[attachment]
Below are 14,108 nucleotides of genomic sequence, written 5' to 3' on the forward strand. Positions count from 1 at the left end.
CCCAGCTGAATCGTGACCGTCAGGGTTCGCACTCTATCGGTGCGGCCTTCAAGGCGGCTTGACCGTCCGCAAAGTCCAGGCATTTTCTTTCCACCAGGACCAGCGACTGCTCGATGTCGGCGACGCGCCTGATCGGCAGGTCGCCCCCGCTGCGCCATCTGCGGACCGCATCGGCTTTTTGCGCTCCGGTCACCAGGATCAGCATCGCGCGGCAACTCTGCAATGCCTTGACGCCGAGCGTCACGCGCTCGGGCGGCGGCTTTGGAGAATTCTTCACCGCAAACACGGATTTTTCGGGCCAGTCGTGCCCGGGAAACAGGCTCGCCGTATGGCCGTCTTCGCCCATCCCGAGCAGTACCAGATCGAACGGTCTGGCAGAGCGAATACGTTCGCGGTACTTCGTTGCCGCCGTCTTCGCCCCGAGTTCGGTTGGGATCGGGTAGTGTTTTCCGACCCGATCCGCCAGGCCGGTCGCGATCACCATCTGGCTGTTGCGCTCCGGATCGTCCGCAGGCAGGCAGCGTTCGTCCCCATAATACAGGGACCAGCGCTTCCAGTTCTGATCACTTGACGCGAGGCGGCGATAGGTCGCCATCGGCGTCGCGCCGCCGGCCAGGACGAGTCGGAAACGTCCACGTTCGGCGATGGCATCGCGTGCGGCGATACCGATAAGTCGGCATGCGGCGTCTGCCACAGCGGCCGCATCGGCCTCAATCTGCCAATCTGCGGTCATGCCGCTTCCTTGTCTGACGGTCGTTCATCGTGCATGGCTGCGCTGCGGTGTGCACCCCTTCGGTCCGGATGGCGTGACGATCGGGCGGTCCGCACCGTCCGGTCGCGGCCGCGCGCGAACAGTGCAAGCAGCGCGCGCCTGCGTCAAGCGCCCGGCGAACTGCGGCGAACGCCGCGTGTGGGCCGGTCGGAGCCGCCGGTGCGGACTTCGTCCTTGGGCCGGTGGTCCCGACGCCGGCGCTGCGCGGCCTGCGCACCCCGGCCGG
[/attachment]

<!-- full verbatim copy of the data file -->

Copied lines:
Below are 14,108 nucleotides of genomic sequence, written 5' to 3' on the forward strand. Positions count from 1 at the left end.
CCCAGCTGAATCGTGACCGTCAGGGTTCGCACTCTATCGGTGCGGCCTTCAAGGCGGCTTGACCGTCCGCAAAGTCCAGGCATTTTCTTTCCACCAGGACCAGCGACTGCTCGATGTCGGCGACGCGCCTGATCGGCAGGTCGCCCCCGCTGCGCCATCTGCGGACCGCATCGGCTTTTTGCGCTCCGGTCACCAGGATCAGCATCGCGCGGCAACTCTGCAATGCCTTGACGCCGAGCGTCACGCGCTCGGGCGGCGGCTTTGGAGAATTCTTCACCGCAAACACGGATTTTTCGGGCCAGTCGTGCCCGGGAAACAGGCTCGCCGTATGGCCGTCTTCGCCCATCCCGAGCAGTACCAGATCGAACGGTCTGGCAGAGCGAATACGTTCGCGGTACTTCGTTGCCGCCGTCTTCGCCCCGAGTTCGGTTGGGATCGGGTAGTGTTTTCCGACCCGATCCGCCAGGCCGGTCGCGATCACCATCTGGCTGTTGCGCTCCGGATCGTCCGCAGGCAGGCAGCGTTCGTCCCCATAATACAGGGACCAGCGCTTCCAGTTCTGATCACTTGACGCGAGGCGGCGATAGGTCGCCATCGGCGTCGCGCCGCCGGCCAGGACGAGTCGGAAACGTCCACGTTCGGCGATGGCATCGCGTGCGGCGATACCGATAAGTCGGCATGCGGCGTCTGCCACAGCGGCCGCATCGGCCTCAATCTGCCAATCTGCGGTCATGCCGCTTCCTTGTCTGACGGTCGTTCATCGTGCATGGCTGCGCTGCGGTGTGCACCCCTTCGGTCCGGATGGCGTGACGATCGGGCGGTCCGCACCGTCCGGTCGCGGCCGCGCGCGAACAGTGCAAGCAGCGCGCGCCTGCGTCAAGCGCCCGGCGAACTGCGGCGAACGCCGCGTGTGGGCCGGTCGGAGCCGCCGGTGCGGACTTCGTCCTTGGGCCGGTGGTCCCGACGCCGGCGCTGCGCGGCCTGCGCACCCCGGCCGG